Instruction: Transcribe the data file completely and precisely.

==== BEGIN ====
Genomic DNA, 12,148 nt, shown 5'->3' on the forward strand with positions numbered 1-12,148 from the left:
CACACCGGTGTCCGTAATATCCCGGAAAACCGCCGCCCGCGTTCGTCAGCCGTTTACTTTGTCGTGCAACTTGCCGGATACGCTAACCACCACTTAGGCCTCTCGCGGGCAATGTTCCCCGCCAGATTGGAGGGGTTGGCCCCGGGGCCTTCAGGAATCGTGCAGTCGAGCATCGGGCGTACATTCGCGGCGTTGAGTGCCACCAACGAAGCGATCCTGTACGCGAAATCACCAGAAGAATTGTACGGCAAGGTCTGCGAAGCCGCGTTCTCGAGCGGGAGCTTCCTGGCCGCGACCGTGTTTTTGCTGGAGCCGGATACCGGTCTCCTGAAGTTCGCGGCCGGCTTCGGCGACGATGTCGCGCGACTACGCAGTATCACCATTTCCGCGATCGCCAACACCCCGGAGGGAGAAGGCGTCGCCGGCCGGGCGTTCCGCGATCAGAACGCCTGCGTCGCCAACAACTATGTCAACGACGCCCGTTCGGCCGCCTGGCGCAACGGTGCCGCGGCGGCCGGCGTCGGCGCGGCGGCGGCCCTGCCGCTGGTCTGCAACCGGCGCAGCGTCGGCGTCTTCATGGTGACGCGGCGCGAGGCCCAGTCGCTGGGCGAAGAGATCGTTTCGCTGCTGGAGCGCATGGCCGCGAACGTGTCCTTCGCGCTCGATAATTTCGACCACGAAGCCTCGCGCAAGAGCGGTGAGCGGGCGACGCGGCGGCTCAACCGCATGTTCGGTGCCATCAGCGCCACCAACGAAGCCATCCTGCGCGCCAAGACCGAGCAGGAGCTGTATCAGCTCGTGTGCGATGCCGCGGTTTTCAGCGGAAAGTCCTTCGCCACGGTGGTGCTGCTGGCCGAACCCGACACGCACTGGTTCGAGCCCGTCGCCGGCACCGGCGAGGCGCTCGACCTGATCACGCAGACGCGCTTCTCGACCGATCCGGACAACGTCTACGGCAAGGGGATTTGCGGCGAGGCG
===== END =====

Genomic DNA, 12,148 nt, shown 5'->3' on the forward strand with positions numbered 1-12,148 from the left:
CACACCGGTGTCCGTAATATCCCGGAAAACCGCCGCCCGCGTTCGTCAGCCGTTTACTTTGTCGTGCAACTTGCCGGATACGCTAACCACCACTTAGGCCTCTCGCGGGCAATGTTCCCCGCCAGATTGGAGGGGTTGGCCCCGGGGCCTTCAGGAATCGTGCAGTCGAGCATCGGGCGTACATTCGCGGCGTTGAGTGCCACCAACGAAGCGATCCTGTACGCGAAATCACCAGAAGAATTGTACGGCAAGGTCTGCGAAGCCGCGTTCTCGAGCGGGAGCTTCCTGGCCGCGACCGTGTTTTTGCTGGAGCCGGATACCGGTCTCCTGAAGTTCGCGGCCGGCTTCGGCGACGATGTCGCGCGACTACGCAGTATCACCATTTCCGCGATCGCCAACACCCCGGAGGGAGAAGGCGTCGCCGGCCGGGCGTTCCGCGATCAGAACGCCTGCGTCGCCAACAACTATGTCAACGACGCCCGTTCGGCCGCCTGGCGCAACGGTGCCGCGGCGGCCGGCGTCGGCGCGGCGGCGGCCCTGCCGCTGGTCTGCAACCGGCGCAGCGTCGGCGTCTTCATGGTGACGCGGCGCGAGGCCCAGTCGCTGGGCGAAGAGATCGTTTCGCTGCTGGAGCGCATGGCCGCGAACGTGTCCTTCGCGCTCGATAATTTCGACCACGAAGCCTCGCGCAAGAGCGGTGAGCGGGCGACGCGGCGGCTCAACCGCATGTTCGGTGCCATCAGCGCCACCAACGAAGCCATCCTGCGCGCCAAGACCGAGCAGGAGCTGTATCAGCTCGTGTGCGATGCCGCGGTTTTCAGCGGAAAGTCCTTCGCCACGGTGGTGCTGCTGGCCGAACCCGACACGCACTGGTTCGAGCCCGTCGCCGGCACCGGCGAGGCGCTCGACCTGATCACGCAGACGCGCTTCTCGACCGATCCGGACAACGTCTACGGCAAGGGGATTTGCGGCGAGGCG